The combination of visual imagery, branding, copy and calls to action (CTAs) in a well-planned content campaign allows organisations to attract, acquire and engage customers at each stage of the buying lifecycle – from prospect to long-term repeat customer – with the objective of driving profitable customer action.

AIDA, MarketingIn terms of a digital campaign’s performance, data gathered by MDG Advertising show that:

  • 94% more total views are attracted as a result of visual content
  • 60% of customers are more likely to consider a business whose images appear in search results
  • Page views increase by 48% when news contains video and images
  • Facebook posts see a 37% increase in engagement when they include photographs

Indeed, some of the key benefits of visual content (‘5 facts prove visual content is a guaranteed winner’) are:

  • Being social media friendly and easily digestible
  • Showing the product and its main characteristics rather than describing it
  • Enhancing the brand
  • Supporting search optimization
  • Eliminating language barriers

However, in some cases, major opportunities can be missed without a contextually relevant CTA that guides customers towards the desired action. One of the weaknesses of visual story telling is to forget that audience needs always to be led, from the beginning to the end of their journey, while many visual pieces hope that the audience will figure out how to navigate them: that’s actually where good written copy becomes crucial. For example, the aim of an infographic needs to be clear from the beginning – within the title – before the viewers start their journey through it, so they can make sure that is really relevant for them.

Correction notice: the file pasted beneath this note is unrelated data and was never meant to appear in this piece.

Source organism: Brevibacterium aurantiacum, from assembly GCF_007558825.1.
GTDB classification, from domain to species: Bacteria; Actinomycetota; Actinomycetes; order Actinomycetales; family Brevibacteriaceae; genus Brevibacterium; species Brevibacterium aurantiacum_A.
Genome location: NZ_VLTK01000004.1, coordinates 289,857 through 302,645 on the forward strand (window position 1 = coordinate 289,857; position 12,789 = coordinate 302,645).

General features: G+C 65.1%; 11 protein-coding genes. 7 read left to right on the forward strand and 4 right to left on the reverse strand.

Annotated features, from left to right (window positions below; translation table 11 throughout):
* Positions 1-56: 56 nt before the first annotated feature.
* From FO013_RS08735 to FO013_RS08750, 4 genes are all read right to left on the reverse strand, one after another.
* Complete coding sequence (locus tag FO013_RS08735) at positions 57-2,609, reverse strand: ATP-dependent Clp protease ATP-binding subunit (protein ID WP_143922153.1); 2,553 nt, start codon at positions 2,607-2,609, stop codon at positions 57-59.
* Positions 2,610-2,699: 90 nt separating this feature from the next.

Paradoxically another risk that visual content faces is that images don’t get noticed in an increasingly visual world due to high competition. However, with the right CTAs, content consumption and sharing can increase (How to increase your content sharing). For that purpose, CTAs should be personalised to match the relevant content with the relevant target audience. For example, a video CTA for a new prospect could be “Discover the new product from XYZ dedicated to XYZ operations”, while for an existing customer “Find out what other customers think of our XYZ dedicated to XYZ operations”.

Additionally, using the 2nd person singular may overcome one of the main errors many B2B copywriters make – treating the audience like decision-making robots and not humans that need to believe what is being said. Making this subtle change has been shown to generate increased engagement, e.g. “Download our XYZ whitepaper and we will tell you all you need to know about new industry trends”.